Disenchantment with the political system developed by the Founding Fathers did not take long to develop, and in spite of two centuries of use, such concerns remain powerful today. The Puritan conception of the "City on the Hill' was both a vision of a new political order and a religious vision showing how God would make possible such a new order. The Puritans represented only one of the cultural groups that came together in the New world:
Culturally, the United States was founded by European immigrants seeking religious, political, or economic freedom. These settlers longed for an opportunity to construct a new Europe without the traditional constraints of the old Europe (Isaak 4).
The settlers embraced not only the idea of religious freedom but also certain conceptions they wanted as part of their governmental ideals:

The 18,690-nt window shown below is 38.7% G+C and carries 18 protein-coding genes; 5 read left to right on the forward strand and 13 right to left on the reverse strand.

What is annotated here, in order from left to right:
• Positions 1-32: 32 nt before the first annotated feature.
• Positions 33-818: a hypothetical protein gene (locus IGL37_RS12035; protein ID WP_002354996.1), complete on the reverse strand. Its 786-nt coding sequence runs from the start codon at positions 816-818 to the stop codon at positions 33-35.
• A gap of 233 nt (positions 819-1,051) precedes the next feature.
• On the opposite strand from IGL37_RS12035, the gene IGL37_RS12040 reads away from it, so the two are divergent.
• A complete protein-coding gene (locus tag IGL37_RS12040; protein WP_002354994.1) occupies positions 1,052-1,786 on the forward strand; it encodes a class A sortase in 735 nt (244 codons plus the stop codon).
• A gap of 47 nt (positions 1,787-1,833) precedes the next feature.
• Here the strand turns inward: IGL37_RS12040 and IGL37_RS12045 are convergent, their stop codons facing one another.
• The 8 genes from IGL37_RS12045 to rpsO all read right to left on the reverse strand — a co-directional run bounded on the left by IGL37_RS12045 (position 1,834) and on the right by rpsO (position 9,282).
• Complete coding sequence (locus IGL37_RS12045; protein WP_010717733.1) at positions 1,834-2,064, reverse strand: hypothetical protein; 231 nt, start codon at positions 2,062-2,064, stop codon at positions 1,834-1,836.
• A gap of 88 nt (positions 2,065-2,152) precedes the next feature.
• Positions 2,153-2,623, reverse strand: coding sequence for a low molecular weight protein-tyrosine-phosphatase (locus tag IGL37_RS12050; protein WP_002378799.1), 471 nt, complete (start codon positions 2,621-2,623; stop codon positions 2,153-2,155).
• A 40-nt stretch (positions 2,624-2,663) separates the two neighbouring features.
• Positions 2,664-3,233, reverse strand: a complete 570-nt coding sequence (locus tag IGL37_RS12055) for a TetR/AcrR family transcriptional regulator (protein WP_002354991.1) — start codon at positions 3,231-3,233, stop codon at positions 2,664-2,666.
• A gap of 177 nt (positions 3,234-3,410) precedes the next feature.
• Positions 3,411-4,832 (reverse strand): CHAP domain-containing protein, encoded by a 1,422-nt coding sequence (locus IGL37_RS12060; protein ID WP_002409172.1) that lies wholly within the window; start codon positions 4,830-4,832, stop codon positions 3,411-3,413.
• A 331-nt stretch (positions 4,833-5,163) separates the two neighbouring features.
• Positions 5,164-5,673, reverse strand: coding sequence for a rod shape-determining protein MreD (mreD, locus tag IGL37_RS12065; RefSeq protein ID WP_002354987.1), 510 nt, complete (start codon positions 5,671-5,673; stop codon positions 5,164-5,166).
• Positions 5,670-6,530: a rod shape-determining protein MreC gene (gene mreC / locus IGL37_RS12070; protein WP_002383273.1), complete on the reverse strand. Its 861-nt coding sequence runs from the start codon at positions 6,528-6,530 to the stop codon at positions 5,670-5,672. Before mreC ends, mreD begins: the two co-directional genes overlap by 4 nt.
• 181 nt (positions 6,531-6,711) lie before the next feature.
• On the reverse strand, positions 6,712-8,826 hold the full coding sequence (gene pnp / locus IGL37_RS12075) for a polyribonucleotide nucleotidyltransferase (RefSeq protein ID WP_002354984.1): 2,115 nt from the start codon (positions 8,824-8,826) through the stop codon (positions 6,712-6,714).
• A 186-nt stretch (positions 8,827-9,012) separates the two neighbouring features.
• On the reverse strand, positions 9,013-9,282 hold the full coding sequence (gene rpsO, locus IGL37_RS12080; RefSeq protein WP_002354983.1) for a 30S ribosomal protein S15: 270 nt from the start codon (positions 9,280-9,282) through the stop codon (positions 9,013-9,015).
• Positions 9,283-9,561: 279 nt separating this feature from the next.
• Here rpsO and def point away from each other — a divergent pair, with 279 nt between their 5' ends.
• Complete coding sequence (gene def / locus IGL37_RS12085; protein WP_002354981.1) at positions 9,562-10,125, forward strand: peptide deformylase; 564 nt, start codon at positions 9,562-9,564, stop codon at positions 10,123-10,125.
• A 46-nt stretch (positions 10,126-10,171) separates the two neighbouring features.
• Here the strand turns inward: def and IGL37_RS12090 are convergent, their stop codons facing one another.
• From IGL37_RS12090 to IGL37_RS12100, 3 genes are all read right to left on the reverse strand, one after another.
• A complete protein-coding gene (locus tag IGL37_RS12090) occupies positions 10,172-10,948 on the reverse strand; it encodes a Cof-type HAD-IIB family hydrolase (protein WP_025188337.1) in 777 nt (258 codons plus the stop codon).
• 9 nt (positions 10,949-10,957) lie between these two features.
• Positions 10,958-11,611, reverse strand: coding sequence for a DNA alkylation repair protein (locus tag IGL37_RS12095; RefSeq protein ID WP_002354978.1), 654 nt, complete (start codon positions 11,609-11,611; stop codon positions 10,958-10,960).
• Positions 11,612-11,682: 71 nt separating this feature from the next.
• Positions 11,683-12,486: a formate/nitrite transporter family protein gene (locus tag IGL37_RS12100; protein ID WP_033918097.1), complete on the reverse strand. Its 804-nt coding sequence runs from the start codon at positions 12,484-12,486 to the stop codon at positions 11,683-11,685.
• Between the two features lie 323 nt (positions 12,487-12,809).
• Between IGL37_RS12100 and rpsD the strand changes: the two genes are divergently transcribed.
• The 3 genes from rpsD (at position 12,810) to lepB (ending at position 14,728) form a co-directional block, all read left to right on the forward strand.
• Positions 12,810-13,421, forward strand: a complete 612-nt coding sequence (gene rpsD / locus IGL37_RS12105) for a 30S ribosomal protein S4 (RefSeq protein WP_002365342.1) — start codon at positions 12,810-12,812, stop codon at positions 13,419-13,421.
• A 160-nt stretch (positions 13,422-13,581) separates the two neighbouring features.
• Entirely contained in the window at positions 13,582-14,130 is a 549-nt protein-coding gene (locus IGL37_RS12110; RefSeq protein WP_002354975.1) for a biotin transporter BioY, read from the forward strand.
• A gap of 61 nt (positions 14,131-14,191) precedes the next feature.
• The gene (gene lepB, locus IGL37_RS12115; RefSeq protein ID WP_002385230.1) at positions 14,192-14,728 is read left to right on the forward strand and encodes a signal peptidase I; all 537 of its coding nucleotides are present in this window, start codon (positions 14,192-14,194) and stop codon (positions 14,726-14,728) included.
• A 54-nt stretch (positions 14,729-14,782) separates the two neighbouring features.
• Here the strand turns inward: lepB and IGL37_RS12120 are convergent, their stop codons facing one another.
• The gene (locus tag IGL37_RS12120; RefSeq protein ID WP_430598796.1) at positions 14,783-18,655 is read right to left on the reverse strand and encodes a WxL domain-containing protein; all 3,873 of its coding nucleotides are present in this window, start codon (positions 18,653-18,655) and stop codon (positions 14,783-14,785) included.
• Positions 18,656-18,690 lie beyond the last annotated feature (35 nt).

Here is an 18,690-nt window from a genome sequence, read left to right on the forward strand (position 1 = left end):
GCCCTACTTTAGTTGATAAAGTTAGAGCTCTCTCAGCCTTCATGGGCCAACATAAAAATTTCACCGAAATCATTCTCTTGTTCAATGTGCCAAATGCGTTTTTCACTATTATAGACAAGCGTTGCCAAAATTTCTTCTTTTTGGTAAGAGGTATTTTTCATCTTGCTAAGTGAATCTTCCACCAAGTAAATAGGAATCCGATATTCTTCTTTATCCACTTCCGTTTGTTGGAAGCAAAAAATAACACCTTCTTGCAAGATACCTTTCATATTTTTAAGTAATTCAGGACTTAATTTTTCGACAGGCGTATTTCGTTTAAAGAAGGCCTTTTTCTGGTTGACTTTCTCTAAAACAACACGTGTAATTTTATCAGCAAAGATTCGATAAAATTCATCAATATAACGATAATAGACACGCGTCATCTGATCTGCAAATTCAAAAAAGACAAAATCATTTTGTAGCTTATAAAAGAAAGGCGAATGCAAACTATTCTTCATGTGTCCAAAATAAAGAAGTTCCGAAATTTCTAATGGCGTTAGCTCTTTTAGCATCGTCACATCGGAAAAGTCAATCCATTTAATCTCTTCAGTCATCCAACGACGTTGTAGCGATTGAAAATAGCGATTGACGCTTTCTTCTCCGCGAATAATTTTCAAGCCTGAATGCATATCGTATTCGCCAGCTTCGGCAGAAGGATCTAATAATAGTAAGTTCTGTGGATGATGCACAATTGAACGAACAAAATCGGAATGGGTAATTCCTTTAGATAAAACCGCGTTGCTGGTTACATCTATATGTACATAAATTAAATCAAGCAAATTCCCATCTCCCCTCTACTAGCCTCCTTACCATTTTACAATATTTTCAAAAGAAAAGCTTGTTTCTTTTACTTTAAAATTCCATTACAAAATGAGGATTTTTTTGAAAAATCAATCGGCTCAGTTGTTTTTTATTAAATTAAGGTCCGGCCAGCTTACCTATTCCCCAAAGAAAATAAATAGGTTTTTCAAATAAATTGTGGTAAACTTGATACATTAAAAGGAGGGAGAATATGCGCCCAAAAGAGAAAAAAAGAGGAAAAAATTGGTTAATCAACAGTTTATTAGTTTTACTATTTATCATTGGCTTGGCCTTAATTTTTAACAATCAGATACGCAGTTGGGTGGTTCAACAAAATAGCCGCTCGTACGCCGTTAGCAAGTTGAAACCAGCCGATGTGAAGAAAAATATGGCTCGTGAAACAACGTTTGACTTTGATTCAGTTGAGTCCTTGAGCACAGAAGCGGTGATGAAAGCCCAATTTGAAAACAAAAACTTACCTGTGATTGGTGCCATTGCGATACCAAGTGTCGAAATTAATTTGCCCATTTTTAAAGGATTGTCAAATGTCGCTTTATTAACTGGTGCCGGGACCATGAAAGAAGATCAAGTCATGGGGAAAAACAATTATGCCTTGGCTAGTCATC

The immigrants arrived full of optimism and strong beliefs and had the good fortune to have a brilliant group of Founding Fathers emerge to establish a democratic creed and constitution worthy of their progressive yet conservative faith (Isaak 4).
The U.S. Constitution was constructed as a series of compromises between the two major factions involved in its writing, the Federalists and the Anti-Federalists. The framers of the Constitution feared the potential "mischiefs" of faction and designed a governmental system that would balance competing interests and prevent the ascension of any one faction. A given faction might gain control of one of the branches of government or one level of government, but this would not enable that faction to control the entire system or to create a tyranny over other factions. The Constitution embodied a series of checks and balances to prevent one faction from gaining ascendancy over others. Madison spoke to the issue of factions in Federalist 10 and gives a clear definition of faction:
By a faction, I understand a number of citizens, whether amounting to a majorit...